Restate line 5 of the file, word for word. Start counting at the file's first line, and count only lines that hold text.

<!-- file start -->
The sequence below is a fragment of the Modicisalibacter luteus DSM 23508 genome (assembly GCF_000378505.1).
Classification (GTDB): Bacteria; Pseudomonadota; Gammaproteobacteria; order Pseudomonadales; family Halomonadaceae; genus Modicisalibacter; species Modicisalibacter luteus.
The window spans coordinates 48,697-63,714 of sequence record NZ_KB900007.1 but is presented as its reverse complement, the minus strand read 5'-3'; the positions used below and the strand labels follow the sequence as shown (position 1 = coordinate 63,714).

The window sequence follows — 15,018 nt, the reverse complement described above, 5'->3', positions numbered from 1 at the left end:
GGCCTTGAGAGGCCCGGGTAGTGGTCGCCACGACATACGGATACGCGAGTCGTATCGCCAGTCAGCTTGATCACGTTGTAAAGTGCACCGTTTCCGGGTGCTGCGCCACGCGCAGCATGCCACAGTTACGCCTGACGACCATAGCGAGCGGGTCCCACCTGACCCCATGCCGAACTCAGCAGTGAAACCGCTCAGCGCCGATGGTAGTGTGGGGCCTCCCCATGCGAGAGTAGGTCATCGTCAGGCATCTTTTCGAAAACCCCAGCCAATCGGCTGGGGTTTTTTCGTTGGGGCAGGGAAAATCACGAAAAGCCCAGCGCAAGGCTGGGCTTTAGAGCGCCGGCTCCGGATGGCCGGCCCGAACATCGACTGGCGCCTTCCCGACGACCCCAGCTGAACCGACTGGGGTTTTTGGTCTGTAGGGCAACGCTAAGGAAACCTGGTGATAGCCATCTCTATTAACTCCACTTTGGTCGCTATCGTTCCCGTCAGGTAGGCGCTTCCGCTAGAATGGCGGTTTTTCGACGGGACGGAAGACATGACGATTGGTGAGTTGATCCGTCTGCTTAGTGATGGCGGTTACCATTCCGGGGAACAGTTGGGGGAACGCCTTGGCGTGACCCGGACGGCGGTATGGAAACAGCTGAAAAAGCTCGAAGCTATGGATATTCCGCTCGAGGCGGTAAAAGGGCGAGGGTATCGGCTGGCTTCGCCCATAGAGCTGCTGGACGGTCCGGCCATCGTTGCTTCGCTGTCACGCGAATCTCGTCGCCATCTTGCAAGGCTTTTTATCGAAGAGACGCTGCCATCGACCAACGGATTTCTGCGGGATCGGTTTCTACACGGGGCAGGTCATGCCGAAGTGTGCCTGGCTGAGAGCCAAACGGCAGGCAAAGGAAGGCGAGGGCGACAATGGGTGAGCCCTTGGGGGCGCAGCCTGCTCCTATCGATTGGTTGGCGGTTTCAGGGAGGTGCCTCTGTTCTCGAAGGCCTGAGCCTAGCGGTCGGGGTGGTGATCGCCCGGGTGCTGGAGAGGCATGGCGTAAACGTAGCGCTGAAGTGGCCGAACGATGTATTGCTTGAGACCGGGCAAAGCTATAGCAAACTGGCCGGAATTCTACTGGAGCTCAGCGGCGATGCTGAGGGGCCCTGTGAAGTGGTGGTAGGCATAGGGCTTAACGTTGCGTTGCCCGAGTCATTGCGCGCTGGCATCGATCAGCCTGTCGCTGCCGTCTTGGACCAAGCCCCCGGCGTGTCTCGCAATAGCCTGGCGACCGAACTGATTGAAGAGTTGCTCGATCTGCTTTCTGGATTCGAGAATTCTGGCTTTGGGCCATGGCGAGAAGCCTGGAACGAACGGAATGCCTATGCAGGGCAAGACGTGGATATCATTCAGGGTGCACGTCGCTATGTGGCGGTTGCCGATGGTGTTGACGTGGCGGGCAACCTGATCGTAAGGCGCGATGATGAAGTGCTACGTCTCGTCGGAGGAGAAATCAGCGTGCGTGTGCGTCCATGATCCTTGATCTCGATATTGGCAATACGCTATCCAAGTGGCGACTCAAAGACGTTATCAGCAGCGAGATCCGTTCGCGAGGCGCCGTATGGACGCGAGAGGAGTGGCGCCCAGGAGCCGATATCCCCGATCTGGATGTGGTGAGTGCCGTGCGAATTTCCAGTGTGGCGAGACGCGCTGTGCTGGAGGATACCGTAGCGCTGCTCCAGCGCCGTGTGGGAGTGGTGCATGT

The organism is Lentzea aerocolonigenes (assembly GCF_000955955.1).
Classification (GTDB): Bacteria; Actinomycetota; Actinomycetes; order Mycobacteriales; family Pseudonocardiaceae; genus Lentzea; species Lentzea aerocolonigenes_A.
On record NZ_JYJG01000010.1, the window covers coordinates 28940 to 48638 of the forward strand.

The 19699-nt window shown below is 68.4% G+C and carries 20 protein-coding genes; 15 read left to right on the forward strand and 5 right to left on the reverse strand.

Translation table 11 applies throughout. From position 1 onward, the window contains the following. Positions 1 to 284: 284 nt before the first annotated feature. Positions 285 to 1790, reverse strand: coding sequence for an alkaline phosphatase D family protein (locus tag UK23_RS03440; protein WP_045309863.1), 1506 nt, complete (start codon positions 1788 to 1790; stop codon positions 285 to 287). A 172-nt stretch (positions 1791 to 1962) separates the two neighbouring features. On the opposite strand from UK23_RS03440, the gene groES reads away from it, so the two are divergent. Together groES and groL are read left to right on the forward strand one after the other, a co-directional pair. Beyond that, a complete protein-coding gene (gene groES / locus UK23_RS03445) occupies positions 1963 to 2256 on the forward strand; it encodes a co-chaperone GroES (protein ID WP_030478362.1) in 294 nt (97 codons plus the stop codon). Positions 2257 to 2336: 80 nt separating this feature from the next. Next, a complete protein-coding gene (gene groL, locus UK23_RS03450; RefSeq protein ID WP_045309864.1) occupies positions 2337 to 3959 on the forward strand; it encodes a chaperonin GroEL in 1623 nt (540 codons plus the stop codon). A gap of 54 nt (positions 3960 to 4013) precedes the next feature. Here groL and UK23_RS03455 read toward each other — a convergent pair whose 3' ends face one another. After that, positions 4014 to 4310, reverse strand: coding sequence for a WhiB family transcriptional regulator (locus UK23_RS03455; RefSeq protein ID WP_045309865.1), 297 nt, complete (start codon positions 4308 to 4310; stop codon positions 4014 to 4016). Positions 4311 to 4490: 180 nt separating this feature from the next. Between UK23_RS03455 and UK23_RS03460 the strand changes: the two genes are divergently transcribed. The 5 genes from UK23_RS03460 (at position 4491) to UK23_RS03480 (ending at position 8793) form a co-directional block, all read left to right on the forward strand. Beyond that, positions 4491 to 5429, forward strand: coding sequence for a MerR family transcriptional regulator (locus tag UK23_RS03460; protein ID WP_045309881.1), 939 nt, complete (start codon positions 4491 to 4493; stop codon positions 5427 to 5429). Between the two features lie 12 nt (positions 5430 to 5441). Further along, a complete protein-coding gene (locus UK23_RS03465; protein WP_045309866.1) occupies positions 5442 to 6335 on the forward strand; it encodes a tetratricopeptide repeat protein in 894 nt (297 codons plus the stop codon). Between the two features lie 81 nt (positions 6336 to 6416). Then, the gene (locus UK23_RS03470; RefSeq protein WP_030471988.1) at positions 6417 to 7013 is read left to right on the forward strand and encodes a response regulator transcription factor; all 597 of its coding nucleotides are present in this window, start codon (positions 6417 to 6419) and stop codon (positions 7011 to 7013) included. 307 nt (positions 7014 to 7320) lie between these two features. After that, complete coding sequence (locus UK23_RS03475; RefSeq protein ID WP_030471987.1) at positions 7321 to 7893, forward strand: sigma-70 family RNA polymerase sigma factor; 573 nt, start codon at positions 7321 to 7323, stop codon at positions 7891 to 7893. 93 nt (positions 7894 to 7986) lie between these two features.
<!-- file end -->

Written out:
GGCCTTGAGAGGCCCGGGTAGTGGTCGCCACGACATACGGATACGCGAGTCGTATCGCCAGTCAGCTTGATCACGTTGTAAAGTGCACCGTTTCCGGGTGCTGCGCCACGCGCAGCATGCCACAGTTACGCCTGACGACCATAGCGAGCGGGTCCCACCTGACCCCATGCCGAACTCAGCAGTGAAACCGCTCAGCGCCGATGGTAGTGTGGGGCCTCCCCATGCGAGAGTAGGTCATCGTCAGGCATCTTTTCGAAAACCCCAGCCAATCGGCTGGGGTTTTTTCGTTGGGGCAGGGAAAATCACGAAAAGCCCAGCGCAAGGCTGGGCTTTAGAGCGCCGGCTCCGGATGGCCGGCCCGAACATCGACTGGCGCCTTCCCGACGACCCCAGCTGAACCGACTGGGGTTTTTGGTCTGTAGGGCAACGCTAAGGAAACCTGGTGATAGCCATCTCTATTAACTCCACTTTGGTCGCTATCGTTCCCGTCAGGTAGGCGCTTCCGCTAGAATGGCGGTTTTTCGACGGGACGGAAGACATGACGATTGGTGAGTTGATCCGTCTGCTTAGTGATGGCGGTTACCATTCCGGGGAACAGTTGGGGGAACGCCTTGGCGTGACCCGGACGGCGGTATGGAAACAGCTGAAAAAGCTCGAAGCTATGGATATTCCGCTCGAGGCGGTAAAAGGGCGAGGGTATCGGCTGGCTTCGCCCATAGAGCTGCTGGACGGTCCGGCCATCGTTGCTTCGCTGTCACGCGAATCTCGTCGCCATCTTGCAAGGCTTTTTATCGAAGAGACGCTGCCATCGACCAACGGATTTCTGCGGGATCGGTTTCTACACGGGGCAGGTCATGCCGAAGTGTGCCTGGCTGAGAGCCAAACGGCAGGCAAAGGAAGGCGAGGGCGACAATGGGTGAGCCCTTGGGGGCGCAGCCTGCTCCTATCGATTGGTTGGCGGTTTCAGGGAGGTGCCTCTGTTCTCGAAGGCCTGAGCCTAGCGGTCGGGGTGGTGATCGCCCGGGTGCTGGAGAGGCATGGCGTAAACGTAGCGCTGAAGTGGCCGAACGATGTATTGCTTGAGACCGGGCAAAGCTATAGCAAACTGGCCGGAATTCTACTGGAGCTCAGCGGCGATGCTGAGGGGCCCTGTGAAGTGGTGGTAGGCATAGGGCTTAACGTTGCGTTGCCCGAGTCATTGCGCGCTGGCATCGATCAGCCTGTCGCTGCCGTCTTGGACCAAGCCCCCGGCGTGTCTCGCAATAGCCTGGCGACCGAACTGATTGAAGAGTTGCTCGATCTGCTTTCTGGATTCGAGAATTCTGGCTTTGGGCCATGGCGAGAAGCCTGGAACGAACGGAATGCCTATGCAGGGCAAGACGTGGATATCATTCAGGGTGCACGTCGCTATGTGGCGGTTGCCGATGGTGTTGACGTGGCGGGCAACCTGATCGTAAGGCGCGATGATGAAGTGCTACGTCTCGTCGGAGGAGAAATCAGCGTGCGTGTGCGTCCATGATCCTTGATCTCGATATTGGCAATACGCTATCCAAGTGGCGACTCAAAGACGTTATCAGCAGCGAGATCCGTTCGCGAGGCGCCGTATGGACGCGAGAGGAGTGGCGCCCAGGAGCCGATATCCCCGATCTGGATGTGGTGAGTGCCGTGCGAATTTCCAGTGTGGCGAGACGCGCTGTGCTGGAGGATACCGTAGCGCTGCTCCAGCGCCGTGTGGGAGTGGTGCATGT